Articles by Joe Madden
During the past 18 months, a few Asian operators have deployed significant numbers of small cells. On the other side of the world, mobile operators are experimenting and deploying only small numbers of small cells. There are millions of LTE subscribers in North America, so why don't we have millions of small cells in the United States today? The difference comes down to density. LTE doesn't drive a need for small cells all by itself, and the sheer weight of data traffic does not require small cells.
Competition for SoCs in small cells is heating up. We've now finished the phase where a dozen companies contended for the small cell market. Some companies have been acquired, including Picochip, Design Art Networks, and Percello. Mindspeed will join this list soon, as a strategic buyer is currently looking to acquire their wireless business. Others have simply dropped out of sight. The remaining players fall into two categories.
Sometimes it's funny to watch the relationships between a network equipment vendor and their customer. In most areas of business, the customer is king. Not in mobile infrastructure. In our business, the OEM tells their customer what to do ... and the mobile operator has no choice. With 2G, 3G, and 4G in multiple bands, networks have become so complex that 3GPP standards are not enough.
Active Antenna Systems have been "in field trials" for almost 20 years in the mobile market, and each time the idea gets a little closer to commercial success. Back in the 1990s, companies such as Metawave, Arraycomm, Andrew and even Ericsson tested prototype antenna arrays with progressive customers such as Vodafone and AT&T. A few of these systems had limited commercial success (such as the Arraycomm technology in PHS and wireless local loop applications), but at that time the market decided that AAS technology was too expensive for the capacity benefits that were produced, and in fact a move from 3G to LTE has produced bigger capacity benefits at lower cost.
Intuitively, most people realize that Wi-Fi is cheaper than cellular communications. There are several reasons that Wi-Fi is inherently less expensive, ranging from the use of free spectrum to the balance of power in the supplier ecosystem. Mobile Experts has recently completed some studies which examine these factors in an analytical, quantitative way, including examinations of Macro Base Stations, Carrier Wi-Fi, Small Cells, and DAS.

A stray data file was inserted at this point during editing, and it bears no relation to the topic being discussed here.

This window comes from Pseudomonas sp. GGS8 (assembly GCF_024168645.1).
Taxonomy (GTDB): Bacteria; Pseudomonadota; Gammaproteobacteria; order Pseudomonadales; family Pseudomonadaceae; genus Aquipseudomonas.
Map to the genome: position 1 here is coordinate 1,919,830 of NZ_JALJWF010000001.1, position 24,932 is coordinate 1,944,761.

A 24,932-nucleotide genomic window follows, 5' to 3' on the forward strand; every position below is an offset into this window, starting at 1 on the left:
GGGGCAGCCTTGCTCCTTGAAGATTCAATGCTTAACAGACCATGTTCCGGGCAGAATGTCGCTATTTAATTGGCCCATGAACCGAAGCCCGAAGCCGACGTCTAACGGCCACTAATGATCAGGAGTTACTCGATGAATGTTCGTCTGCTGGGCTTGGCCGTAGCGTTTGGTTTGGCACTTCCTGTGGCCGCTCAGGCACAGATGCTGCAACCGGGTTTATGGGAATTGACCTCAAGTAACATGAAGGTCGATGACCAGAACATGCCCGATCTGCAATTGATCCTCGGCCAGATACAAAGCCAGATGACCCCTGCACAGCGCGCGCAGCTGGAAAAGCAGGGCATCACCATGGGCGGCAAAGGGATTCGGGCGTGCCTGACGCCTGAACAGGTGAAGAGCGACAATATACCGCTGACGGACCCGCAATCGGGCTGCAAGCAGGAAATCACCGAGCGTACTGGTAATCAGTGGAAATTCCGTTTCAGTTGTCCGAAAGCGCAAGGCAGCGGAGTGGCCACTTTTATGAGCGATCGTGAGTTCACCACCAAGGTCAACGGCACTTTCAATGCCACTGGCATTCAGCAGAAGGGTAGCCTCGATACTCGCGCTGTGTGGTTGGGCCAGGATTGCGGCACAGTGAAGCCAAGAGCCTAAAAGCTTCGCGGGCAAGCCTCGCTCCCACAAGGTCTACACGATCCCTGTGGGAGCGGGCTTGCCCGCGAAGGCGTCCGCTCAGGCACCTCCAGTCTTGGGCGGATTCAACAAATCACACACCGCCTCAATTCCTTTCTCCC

It's funny to watch the industry hype machine at work. Every new idea that comes along is promoted as the "next big thing." In the case of Cloud RAN, we have seen several vendors promoting their trials and initial deployments, and we have all heard about the savings available in baseband pooling. Cloud RAN will make dense urban networks possible, and putting the baseband processing together will make LTE-Advanced features possible.
During the past three years, the number of femtocells shipped has outstripped the number of macro base stations. We've all seen this in the news, but it really doesn't mean very much. A macro eNodeB carries far more capacity than a femtocell. After all, a million base stations cover a billion people, while a million femtocells cover a few million people. And all of the femtocell startups know the painful truth: So far there has been no tectonic shift toward capital spending for small cells. In short, comparing sites makes femto vendors feel good but it's essentially meaningless.
Despite the strong demand for mobile data worldwide, the mobile infrastructure market has been depressing recently. Last year, there was a drop in the number of radio transceivers shipped compared to 2011, despite some bright spots with LTE deployment in Asia and North America. Prominent companies such as Alcatel-Lucent are bleeding money, and struggling to raise cash.
Consumer femtocells are cool. Active antenna systems are cool. HetNets are cool. But the mobile infrastructure market is not a consumer market, where "cool" devices go viral. In the mobile infrastructure game, it's important to remember that all of the technology we invent has one purpose: Get the bits from Point A to Point B, faster and cheaper than before.
For many years, the mobile infrastructure market has been structured around the primary customer relationship between a mobile operator and its primary network OEM: Verizon and Lucent; Vodafone and Ericsson; SK Telecom and Samsung. The bonds between these companies are strong because the legacy networks in place require service, and any new equipment must interoperate with the existing gear.